Wildfire Preparedness processes reduce or eliminate fire hazards and risks, and change the environment by removing or reducing the heat source, modifying or reducing the fuels (this is where our defensible space program resides), and modifying the act or omission allowing the heat source to contact ignitable fuels.
Part of CAL FIRE’s mission is to prevent fires and protect habitable structures within the State Responsibility Area (SRA). Other important activities include defensible space inspections, home hardening, emergency evacuation planning, fire prevention education, fire hazard severity mapping, implementation of the Strategic Fire Plan for California, fire-related law enforcement activities such as investigations to determine fire cause and origin as well as arson cases, and support for local government fire safe planning in the SRA.
Defensible space, coupled with home hardening, is essential to improve your home’s chance of surviving a wildfire. Defensible space is the buffer you create between a building on your property and the grass, trees, shrubs, or any wildland area that surround it. This space is needed to slow or stop the spread of wildfire and it helps protect your home from catching fire—either from embers, direct flame contact or radiant heat. Proper defensible space also provides firefighters a safe area to work in, to defend your home. For more information on Defensible space click here.
The Department’s Damage Inspection (DINS) Program has been collecting data electronically since 2014, recent extremely damaging wildfires have resulted in large amounts of damaged and destroyed data points. DINS data is provided to local officials for their own local land use planning purposes, the data collected has provided valuable information for planning and prevention research.
Communities located in wildfire-prone areas need to take extra measures to live safely. There are many ways to prepare communities and properties for wildfire, including creating and maintaining adequate defensible space and hardening homes through altering or replacing the construction components. The most effective way for homes to withstand wildfire is a “coupled approach” that considers the exterior construction materials and how they are put together, as well as the surrounding vegetation and other near-home combustible materials. Selection, location, and maintenance of vegetation and other combustible materials on a property can reduce the chance of a wildfire burning the home.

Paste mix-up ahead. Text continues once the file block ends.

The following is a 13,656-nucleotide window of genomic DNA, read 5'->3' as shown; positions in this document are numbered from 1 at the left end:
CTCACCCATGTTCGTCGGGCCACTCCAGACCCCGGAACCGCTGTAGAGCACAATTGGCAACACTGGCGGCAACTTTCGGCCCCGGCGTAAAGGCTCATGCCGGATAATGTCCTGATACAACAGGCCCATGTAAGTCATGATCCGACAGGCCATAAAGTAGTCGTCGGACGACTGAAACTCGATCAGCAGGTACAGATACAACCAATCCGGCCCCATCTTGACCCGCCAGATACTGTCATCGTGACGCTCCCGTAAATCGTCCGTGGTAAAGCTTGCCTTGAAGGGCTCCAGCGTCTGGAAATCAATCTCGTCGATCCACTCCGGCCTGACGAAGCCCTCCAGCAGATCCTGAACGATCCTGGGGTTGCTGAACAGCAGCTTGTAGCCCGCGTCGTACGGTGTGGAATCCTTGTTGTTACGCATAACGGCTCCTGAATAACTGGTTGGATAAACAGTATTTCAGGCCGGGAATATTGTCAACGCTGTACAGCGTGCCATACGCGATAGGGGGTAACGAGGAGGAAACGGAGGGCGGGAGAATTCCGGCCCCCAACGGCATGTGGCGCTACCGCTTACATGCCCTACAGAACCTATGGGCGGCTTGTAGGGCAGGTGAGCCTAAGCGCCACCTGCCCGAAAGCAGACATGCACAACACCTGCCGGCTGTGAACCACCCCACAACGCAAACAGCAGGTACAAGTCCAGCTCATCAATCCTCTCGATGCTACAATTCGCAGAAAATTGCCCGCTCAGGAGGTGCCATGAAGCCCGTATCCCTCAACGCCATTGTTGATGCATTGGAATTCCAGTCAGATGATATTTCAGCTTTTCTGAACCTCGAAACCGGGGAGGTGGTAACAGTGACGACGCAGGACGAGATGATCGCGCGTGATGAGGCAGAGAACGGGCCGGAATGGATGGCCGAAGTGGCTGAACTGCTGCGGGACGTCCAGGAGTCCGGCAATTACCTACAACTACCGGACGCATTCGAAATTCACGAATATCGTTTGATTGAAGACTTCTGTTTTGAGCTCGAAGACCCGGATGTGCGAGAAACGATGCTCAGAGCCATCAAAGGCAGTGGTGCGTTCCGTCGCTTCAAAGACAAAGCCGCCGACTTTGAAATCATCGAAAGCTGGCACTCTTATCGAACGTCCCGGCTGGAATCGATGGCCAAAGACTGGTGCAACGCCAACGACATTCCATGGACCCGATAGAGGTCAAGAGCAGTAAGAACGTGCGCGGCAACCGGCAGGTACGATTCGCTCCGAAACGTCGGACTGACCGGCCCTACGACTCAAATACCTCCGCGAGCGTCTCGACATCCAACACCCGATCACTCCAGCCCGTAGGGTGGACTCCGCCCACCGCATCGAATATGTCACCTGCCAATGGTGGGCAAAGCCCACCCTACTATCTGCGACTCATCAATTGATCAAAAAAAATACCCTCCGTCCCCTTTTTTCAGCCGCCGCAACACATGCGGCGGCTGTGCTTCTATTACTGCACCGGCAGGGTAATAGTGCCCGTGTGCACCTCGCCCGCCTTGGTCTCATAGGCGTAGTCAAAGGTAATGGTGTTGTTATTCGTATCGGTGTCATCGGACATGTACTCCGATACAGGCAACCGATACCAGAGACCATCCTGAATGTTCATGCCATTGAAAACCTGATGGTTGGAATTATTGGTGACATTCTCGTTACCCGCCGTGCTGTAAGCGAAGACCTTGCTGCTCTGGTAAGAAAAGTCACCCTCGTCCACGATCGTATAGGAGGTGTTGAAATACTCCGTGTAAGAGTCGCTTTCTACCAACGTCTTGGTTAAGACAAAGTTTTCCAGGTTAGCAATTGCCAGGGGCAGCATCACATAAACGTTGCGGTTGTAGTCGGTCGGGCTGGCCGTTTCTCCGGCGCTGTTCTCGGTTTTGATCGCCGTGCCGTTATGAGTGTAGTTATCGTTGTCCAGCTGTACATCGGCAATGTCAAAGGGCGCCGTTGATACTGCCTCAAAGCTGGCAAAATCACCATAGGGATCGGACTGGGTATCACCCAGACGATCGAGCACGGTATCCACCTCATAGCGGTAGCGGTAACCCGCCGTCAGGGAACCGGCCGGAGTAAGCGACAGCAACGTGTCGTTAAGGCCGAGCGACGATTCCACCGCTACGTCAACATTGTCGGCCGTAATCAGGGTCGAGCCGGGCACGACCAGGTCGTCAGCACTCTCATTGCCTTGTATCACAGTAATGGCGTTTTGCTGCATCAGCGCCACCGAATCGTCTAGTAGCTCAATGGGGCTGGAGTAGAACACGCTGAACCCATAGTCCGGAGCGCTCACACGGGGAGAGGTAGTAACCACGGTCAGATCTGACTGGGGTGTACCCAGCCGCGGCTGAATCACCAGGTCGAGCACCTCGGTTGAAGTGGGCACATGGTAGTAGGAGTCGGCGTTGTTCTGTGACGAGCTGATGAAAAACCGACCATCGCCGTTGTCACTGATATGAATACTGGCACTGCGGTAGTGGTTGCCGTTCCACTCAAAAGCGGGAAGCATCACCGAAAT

The Utility Wildfire Mitigation program was created in the fall of 2018 as a result of State legislation focused on climate change and powerline utility caused fires (reference Senate Bills 1028 and 901). CAL FIRE subject matter experts and other agencies conduct comprehensive reviews of the Utility Wildfire Mitigation Plans annually.
Wildfire Risk Reduction takes into account the best design, construction, and engineering practices for preparing wildfire safe homes and communities. These principles also apply in the safe use of industrial and recreational equipment. The wildfire Risk Reduction staff recommend and interpret laws and regulations covering wildland fire safety and assist homeowners, landowners, decision-makers, and local government planners in building and rebuilding fire safety into California communities. Click Here